Ask the Expert

Using RAC to aid performance

We are considering the use of RAC to aid performance in the sense that we wish to configure the various instances for different purposes (i.e. one for OLTP, one for batch, one for OLAP, etc.). Can you comment on some of the advantages or disadvantages of such an approach?

    Requires Free Membership to View

Before Real Application Clusters (RAC) there was Oracle Parallel Server (OPS). Actually, it was Cache Fusion that changed the whole picture and that appeared in OPS with Oracle 8.1.6, but it is Cache Fusion that makes RAC the great product it is today. Before Cache Fusion, OPS had a problem when two different instances needed access to the same data block. OPS had to make sure that the first instance wrote the block contents back to disk before the second instance could read that data. This is known as "disk pinging." Disk pinging could kill an application's performance even though multiple servers were involved in the database cluster. In those days, one way to avoid disk pinging was to segregate the application functionality among the instances in the OPS cluster. So having one instance for OLTP, one for batch, and one for OLAP in your RAC deployment is very similar to the application segregation that DBAs did in the old OPS days. I currently have two systems which we are investigating clustering with RAC. When we do, we will still do something akin to application segregation, but still enjoy other benefits of RAC. So I don't see anything wrong with your approach. Just make sure that you configure your application for Transparent Failover so that when the OLTP instance goes down, OLTP transactions can continue.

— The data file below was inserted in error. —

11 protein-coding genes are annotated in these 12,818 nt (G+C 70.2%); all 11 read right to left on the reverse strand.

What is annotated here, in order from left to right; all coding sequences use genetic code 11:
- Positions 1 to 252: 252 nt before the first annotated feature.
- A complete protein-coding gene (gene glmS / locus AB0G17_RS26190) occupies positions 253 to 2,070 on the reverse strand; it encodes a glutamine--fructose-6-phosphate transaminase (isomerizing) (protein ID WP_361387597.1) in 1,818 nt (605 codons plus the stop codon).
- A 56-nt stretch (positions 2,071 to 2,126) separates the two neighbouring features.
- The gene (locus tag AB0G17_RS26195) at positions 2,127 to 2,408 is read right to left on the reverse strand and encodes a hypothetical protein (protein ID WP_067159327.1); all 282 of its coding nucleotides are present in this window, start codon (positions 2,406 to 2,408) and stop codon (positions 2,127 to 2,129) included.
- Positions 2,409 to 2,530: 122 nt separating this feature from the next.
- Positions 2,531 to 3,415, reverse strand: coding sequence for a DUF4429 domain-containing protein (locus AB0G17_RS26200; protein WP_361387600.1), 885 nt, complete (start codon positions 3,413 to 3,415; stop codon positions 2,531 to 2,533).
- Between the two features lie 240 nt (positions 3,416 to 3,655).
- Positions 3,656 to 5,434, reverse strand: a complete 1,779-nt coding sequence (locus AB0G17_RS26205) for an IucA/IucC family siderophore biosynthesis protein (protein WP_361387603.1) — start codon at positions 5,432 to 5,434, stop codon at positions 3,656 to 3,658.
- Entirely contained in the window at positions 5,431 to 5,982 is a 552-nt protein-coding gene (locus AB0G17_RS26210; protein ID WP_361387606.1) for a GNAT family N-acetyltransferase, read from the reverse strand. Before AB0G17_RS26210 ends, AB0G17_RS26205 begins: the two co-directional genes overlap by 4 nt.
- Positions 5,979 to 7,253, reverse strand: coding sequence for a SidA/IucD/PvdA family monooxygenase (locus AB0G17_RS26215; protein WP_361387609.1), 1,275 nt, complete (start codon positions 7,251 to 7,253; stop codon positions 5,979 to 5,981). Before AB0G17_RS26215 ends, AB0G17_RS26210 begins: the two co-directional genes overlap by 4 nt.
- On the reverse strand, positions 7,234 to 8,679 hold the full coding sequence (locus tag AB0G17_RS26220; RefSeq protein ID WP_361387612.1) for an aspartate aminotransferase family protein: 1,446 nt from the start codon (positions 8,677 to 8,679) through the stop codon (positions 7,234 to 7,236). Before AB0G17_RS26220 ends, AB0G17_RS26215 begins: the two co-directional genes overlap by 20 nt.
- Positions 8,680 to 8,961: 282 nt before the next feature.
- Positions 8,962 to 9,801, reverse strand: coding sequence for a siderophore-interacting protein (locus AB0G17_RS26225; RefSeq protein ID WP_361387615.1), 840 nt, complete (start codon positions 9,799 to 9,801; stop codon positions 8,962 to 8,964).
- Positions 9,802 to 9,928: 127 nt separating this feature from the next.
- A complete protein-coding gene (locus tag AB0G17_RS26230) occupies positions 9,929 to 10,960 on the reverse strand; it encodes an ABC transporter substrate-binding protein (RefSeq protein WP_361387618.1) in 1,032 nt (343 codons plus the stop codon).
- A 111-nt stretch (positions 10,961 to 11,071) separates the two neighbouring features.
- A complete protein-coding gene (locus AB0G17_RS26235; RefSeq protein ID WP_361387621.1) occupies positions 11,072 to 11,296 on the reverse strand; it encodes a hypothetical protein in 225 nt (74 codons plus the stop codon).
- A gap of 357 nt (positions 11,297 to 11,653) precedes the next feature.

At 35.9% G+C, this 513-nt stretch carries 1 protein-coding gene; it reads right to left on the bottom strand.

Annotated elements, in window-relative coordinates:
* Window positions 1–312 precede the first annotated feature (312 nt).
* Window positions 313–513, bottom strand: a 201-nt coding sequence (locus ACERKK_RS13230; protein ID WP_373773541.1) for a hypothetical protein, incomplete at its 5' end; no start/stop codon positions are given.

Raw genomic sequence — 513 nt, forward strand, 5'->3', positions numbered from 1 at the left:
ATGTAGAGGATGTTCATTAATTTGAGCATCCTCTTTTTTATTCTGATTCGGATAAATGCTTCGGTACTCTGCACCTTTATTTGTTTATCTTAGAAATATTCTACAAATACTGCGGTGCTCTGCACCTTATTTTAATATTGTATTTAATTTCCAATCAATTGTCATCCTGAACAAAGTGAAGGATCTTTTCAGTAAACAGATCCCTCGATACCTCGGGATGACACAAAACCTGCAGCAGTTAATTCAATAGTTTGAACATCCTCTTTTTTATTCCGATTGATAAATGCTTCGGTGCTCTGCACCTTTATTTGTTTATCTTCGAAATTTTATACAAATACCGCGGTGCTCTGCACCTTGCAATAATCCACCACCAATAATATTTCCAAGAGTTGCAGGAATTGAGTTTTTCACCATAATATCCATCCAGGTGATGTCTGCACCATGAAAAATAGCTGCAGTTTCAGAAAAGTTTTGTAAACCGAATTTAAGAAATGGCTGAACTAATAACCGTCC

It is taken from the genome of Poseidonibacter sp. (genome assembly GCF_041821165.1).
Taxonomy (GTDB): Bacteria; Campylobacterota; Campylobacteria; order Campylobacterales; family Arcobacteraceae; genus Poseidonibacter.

This was first published in February 2004

There are Comments. Add yours.

 
TIP: Want to include a code block in your comment? Use <pre> or <code> tags around the desired text. Ex: <code>insert code</code>

REGISTER or login:

Forgot Password?
By submitting you agree to receive email from TechTarget and its partners. If you reside outside of the United States, you consent to having your personal data transferred to and processed in the United States. Privacy
Sort by: OldestNewest

Forgot Password?

No problem! Submit your e-mail address below. We'll send you an email containing your password.

Your password has been sent to: